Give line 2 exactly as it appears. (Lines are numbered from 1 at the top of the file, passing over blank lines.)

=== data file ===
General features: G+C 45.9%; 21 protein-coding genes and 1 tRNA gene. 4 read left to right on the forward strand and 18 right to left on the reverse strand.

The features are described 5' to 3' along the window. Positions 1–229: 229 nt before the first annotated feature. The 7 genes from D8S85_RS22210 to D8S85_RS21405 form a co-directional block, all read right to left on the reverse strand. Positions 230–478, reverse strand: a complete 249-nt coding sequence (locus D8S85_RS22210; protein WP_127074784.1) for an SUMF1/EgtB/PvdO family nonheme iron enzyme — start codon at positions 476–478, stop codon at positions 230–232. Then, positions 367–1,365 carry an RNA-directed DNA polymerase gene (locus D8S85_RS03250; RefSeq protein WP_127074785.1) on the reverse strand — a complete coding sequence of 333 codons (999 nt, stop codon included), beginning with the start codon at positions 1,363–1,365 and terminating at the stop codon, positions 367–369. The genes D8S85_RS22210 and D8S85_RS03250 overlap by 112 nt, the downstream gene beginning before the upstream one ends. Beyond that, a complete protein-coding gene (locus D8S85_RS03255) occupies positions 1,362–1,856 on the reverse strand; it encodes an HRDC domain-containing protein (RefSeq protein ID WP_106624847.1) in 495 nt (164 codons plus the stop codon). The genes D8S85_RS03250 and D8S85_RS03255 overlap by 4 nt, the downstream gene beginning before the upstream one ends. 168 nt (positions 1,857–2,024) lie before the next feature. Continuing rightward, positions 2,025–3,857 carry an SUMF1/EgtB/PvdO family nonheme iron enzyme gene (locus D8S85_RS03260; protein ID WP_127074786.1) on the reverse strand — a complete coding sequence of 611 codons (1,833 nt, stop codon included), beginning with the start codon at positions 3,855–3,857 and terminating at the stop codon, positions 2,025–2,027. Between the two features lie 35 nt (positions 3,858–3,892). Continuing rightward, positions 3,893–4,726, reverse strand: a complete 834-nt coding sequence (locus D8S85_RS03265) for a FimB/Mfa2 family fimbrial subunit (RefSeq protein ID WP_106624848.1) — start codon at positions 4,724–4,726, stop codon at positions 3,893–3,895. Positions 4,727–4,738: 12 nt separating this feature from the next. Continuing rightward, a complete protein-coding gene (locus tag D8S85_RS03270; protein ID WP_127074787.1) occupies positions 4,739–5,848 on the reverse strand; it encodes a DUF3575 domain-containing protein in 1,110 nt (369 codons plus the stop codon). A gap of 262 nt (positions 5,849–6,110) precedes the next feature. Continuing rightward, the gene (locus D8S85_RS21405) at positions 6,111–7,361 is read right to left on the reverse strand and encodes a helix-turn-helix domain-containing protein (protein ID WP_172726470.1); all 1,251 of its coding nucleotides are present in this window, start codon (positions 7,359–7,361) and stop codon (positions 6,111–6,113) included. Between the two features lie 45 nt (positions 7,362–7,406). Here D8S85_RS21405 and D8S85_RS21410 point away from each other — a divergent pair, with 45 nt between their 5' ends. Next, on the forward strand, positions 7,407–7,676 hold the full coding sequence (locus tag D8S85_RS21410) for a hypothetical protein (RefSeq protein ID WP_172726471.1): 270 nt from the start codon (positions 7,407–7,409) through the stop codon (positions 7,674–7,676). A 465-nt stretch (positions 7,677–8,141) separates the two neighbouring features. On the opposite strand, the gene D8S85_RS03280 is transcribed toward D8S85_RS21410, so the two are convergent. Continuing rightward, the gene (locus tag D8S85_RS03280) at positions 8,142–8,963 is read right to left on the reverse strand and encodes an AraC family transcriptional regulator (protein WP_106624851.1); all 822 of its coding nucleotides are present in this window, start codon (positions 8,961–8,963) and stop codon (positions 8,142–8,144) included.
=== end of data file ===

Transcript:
The features are described 5' to 3' along the window. Positions 1–229: 229 nt before the first annotated feature. The 7 genes from D8S85_RS22210 to D8S85_RS21405 form a co-directional block, all read right to left on the reverse strand. Positions 230–478, reverse strand: a complete 249-nt coding sequence (locus D8S85_RS22210; protein WP_127074784.1) for an SUMF1/EgtB/PvdO family nonheme iron enzyme — start codon at positions 476–478, stop codon at positions 230–232. Then, positions 367–1,365 carry an RNA-directed DNA polymerase gene (locus D8S85_RS03250; RefSeq protein WP_127074785.1) on the reverse strand — a complete coding sequence of 333 codons (999 nt, stop codon included), beginning with the start codon at positions 1,363–1,365 and terminating at the stop codon, positions 367–369. The genes D8S85_RS22210 and D8S85_RS03250 overlap by 112 nt, the downstream gene beginning before the upstream one ends. Beyond that, a complete protein-coding gene (locus D8S85_RS03255) occupies positions 1,362–1,856 on the reverse strand; it encodes an HRDC domain-containing protein (RefSeq protein ID WP_106624847.1) in 495 nt (164 codons plus the stop codon). The genes D8S85_RS03250 and D8S85_RS03255 overlap by 4 nt, the downstream gene beginning before the upstream one ends. 168 nt (positions 1,857–2,024) lie before the next feature. Continuing rightward, positions 2,025–3,857 carry an SUMF1/EgtB/PvdO family nonheme iron enzyme gene (locus D8S85_RS03260; protein ID WP_127074786.1) on the reverse strand — a complete coding sequence of 611 codons (1,833 nt, stop codon included), beginning with the start codon at positions 3,855–3,857 and terminating at the stop codon, positions 2,025–2,027. Between the two features lie 35 nt (positions 3,858–3,892). Continuing rightward, positions 3,893–4,726, reverse strand: a complete 834-nt coding sequence (locus D8S85_RS03265) for a FimB/Mfa2 family fimbrial subunit (RefSeq protein ID WP_106624848.1) — start codon at positions 4,724–4,726, stop codon at positions 3,893–3,895. Positions 4,727–4,738: 12 nt separating this feature from the next. Continuing rightward, a complete protein-coding gene (locus tag D8S85_RS03270; protein ID WP_127074787.1) occupies positions 4,739–5,848 on the reverse strand; it encodes a DUF3575 domain-containing protein in 1,110 nt (369 codons plus the stop codon). A gap of 262 nt (positions 5,849–6,110) precedes the next feature. Continuing rightward, the gene (locus D8S85_RS21405) at positions 6,111–7,361 is read right to left on the reverse strand and encodes a helix-turn-helix domain-containing protein (protein ID WP_172726470.1); all 1,251 of its coding nucleotides are present in this window, start codon (positions 7,359–7,361) and stop codon (positions 6,111–6,113) included. Between the two features lie 45 nt (positions 7,362–7,406). Here D8S85_RS21405 and D8S85_RS21410 point away from each other — a divergent pair, with 45 nt between their 5' ends. Next, on the forward strand, positions 7,407–7,676 hold the full coding sequence (locus tag D8S85_RS21410) for a hypothetical protein (RefSeq protein ID WP_172726471.1): 270 nt from the start codon (positions 7,407–7,409) through the stop codon (positions 7,674–7,676). A 465-nt stretch (positions 7,677–8,141) separates the two neighbouring features. On the opposite strand, the gene D8S85_RS03280 is transcribed toward D8S85_RS21410, so the two are convergent. Continuing rightward, the gene (locus tag D8S85_RS03280) at positions 8,142–8,963 is read right to left on the reverse strand and encodes an AraC family transcriptional regulator (protein WP_106624851.1); all 822 of its coding nucleotides are present in this window, start codon (positions 8,961–8,963) and stop codon (positions 8,142–8,144) included.